Tamil News

TM Krishna, Leena Manimekalai Call Out Netflix & ‘Navarasa’ Makers For Being Casteist

Summer of ’92: Hasya, a segment in Navarasathe recently-released Netflix Tamil anthology, has been termed ‘casteist’ by musician and activist TM Krishna and filmmaker Leena Manimekalai on social media.


The nine-part anthology premiered on Netflix on Friday. Each segment of the anthology deals with one of the nine rasas or emotions — anger, compassion, courage, disgust, fear, laughter, love, peace and wonder.

Directed by Priyadarshan, Summer of ’92: Hasya, dealing with the emotion of laughter, stars Yogi Babu, Nedumudi Venu, Remya Nambeesan, and Manikuttan among others.

It revolves around Veluswamy (Babu), a celebrity comedian who visits his school as the chief guest for an event and shares his stories of mischief. The final story that he shares is about his teacher (Nambeesan) and her father (Venu), also the school principal, who happened to be searching for a suitable groom for her. The principal asks Veluswamy to get rid of their troublesome dog ahead of a potential groom’s visit, based on the advice of Krishna Iyer (YG Mahendran), an upper-caste teacher at the school. Krishna draws parallels between the principal’s dog and Veluswamy, and says “I will give you an idea. One dog won’t like another. We have such a dog.” He goes on to add, “Looks like a pig, but is a dog. Our Veluswamy.” Later in the short, the dog manages to escape after falling in a feces pit and reaches the teacher’s house leading to the marriage getting cancelled.

Hasyam in Navarasa is truly disgusting, insensitive, casteist and body shaming. Nothing to laugh about. We cannot make films like this in 2021. Just not done!” TM Krishna tweeted on Monday.

He further wrote, “This film would have worked to show disgust (bhibatsam) towards our society.”

On Friday, Manimekalai had the quoted the “Looks like a pig, but is a dog,” line from Summer of ’92: Hasya and expressed her outrage over it on Twitter.

In her tweet, Manimekalai said, “Shame on you Netflix India, Priyadharshan, Mani Ratnam. What hypocrisy, Netflix. You play BIPOC [Black, Indigenous and People of Colour] friendly, Social Justice keenly in America and play casteist in India.”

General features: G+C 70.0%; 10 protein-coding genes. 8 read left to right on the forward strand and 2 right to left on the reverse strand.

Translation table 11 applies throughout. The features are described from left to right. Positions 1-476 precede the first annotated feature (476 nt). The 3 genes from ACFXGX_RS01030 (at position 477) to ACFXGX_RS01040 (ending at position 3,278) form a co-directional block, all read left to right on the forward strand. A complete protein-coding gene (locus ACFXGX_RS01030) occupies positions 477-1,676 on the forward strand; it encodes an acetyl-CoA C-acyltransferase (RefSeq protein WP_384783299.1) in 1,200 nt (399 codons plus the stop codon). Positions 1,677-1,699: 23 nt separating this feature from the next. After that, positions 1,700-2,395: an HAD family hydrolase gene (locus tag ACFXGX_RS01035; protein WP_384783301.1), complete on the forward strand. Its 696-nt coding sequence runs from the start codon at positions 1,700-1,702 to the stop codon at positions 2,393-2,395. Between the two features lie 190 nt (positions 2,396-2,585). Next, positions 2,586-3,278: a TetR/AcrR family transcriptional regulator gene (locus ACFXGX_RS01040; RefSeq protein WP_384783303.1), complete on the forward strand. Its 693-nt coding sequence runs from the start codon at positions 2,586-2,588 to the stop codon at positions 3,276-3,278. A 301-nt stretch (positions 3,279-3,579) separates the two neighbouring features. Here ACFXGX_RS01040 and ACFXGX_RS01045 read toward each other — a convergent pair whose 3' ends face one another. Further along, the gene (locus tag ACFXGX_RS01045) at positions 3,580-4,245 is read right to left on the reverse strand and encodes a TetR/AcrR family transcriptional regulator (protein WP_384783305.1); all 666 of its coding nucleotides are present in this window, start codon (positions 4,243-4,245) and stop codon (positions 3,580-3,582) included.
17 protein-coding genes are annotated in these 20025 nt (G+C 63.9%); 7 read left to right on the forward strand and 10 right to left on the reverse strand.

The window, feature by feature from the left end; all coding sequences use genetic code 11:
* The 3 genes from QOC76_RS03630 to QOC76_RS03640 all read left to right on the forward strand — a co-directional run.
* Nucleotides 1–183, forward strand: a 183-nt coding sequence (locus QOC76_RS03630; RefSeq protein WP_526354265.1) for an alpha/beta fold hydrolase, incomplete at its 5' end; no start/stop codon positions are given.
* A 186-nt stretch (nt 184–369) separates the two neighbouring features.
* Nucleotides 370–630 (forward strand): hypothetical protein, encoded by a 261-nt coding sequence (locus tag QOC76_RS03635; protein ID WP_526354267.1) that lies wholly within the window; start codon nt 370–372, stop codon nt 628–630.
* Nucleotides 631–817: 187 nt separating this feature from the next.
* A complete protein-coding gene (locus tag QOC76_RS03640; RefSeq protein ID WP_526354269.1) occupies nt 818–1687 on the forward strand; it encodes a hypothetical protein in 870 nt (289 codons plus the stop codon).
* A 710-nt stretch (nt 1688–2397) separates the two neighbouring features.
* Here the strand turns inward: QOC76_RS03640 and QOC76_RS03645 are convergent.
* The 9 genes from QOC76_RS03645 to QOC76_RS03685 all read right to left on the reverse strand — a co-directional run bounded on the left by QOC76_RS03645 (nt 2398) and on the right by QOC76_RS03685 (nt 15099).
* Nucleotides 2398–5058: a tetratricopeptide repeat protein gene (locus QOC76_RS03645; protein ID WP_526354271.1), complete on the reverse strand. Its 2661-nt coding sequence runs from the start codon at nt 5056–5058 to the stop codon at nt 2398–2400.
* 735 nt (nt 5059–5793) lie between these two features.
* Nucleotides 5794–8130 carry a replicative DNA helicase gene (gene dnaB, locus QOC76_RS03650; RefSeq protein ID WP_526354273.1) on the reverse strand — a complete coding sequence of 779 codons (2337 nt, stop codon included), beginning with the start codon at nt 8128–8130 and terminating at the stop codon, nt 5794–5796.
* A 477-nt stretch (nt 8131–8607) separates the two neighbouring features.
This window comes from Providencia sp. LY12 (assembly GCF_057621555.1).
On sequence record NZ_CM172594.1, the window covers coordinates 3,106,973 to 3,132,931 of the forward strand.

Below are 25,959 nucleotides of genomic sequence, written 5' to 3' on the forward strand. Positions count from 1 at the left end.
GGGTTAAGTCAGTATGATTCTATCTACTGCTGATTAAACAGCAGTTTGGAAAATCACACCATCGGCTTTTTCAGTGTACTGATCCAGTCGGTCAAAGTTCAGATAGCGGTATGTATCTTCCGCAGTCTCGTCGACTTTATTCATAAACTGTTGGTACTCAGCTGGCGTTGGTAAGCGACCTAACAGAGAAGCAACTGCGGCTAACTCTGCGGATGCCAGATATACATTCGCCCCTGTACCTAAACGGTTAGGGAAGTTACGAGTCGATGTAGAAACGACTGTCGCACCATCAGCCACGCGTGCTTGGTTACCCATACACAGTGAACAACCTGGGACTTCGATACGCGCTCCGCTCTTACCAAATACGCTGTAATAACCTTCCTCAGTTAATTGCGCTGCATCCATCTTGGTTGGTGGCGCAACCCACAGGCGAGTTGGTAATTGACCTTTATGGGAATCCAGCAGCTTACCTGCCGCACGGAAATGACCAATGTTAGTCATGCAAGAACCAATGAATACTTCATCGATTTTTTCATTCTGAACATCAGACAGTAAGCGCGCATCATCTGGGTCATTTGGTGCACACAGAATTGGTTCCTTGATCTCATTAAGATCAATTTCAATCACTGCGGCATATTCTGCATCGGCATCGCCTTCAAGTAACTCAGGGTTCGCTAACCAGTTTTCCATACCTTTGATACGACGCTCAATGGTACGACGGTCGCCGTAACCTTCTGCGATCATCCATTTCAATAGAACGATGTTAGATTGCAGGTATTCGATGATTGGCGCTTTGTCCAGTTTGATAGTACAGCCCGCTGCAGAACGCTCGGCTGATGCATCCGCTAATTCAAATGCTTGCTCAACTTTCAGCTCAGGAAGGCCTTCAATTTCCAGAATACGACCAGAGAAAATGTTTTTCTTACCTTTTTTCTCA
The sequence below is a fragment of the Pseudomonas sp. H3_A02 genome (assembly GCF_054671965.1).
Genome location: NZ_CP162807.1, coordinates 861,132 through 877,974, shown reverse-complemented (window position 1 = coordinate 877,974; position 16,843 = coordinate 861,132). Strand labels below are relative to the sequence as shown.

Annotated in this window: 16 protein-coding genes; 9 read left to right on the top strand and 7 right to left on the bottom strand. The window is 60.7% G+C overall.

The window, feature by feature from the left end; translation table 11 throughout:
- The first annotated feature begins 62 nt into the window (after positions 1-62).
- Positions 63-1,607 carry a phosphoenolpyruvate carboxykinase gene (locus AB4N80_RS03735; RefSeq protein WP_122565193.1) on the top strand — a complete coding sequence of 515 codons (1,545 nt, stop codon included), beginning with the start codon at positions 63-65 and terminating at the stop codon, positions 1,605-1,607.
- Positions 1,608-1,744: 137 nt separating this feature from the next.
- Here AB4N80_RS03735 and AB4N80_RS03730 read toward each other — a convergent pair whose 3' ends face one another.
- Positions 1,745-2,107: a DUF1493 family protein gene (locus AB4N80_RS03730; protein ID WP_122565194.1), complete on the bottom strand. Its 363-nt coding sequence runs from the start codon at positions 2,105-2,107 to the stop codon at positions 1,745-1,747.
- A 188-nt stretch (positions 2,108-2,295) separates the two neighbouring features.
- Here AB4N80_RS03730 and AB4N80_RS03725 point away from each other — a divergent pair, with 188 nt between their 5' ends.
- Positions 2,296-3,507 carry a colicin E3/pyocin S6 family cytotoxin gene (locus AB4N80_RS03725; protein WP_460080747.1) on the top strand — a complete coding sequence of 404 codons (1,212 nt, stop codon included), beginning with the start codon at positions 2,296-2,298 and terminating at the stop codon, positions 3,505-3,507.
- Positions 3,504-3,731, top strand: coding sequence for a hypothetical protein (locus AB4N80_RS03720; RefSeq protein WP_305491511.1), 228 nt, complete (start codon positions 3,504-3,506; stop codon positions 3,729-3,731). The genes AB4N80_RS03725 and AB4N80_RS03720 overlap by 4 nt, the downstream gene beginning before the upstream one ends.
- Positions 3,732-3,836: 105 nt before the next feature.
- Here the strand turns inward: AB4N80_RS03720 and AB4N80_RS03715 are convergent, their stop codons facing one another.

All your #BlackLivesMatter politics you do in America is a farce when you play a brahmin in India, Netflix,” she further wrote

Earlier, calling out the streaming giant’s choice of films, Manimekalai tweeted: “Hello Netflix, do you remember how you started 10 years ago? You went to Sundance to acquire films. You invested in films and filmmakers who pushed film as an art form to new horizons. You had some bones. In India, you became brahminical, a sucker for brands and market forces. Sad to see how wasted you are!”

Produced by filmmaker Mani Ratnam in collaboration with Jayendra Panchapakesan, the nine short films in Navarasa are directed by Karthik Subbaraj, VasanthArvind SwamiBejoy NambiarKarthick NarenGautham Vasudev MenonSarjun KM and Rathindran R Prasad.

On Friday, #BanNetflix was also trending on Twitter with several tweets calling out Navarasa for an advertisement on the film in a Tamil daily featuring a verse from the Quran.

One such tweet was by Raza Academy, a ‘Sunni Barelvi organization of Indian Sunni Muslims that promotes Islamic beliefs through publications and research’.


Netflix has published a verse of the Quran in the advertisement of its film Navarasa in Daily Thanthi newspaper. This is an insult to the Quran. We demand strict action against Netflix India. #BanNetflix #BanDailyThanthiNews,” the organisation tweeted

The advertisement referred to Navarasa’s segment on fear, Inmai, directed by Rathindran and starring Siddharth and Parvathy in the lead roles.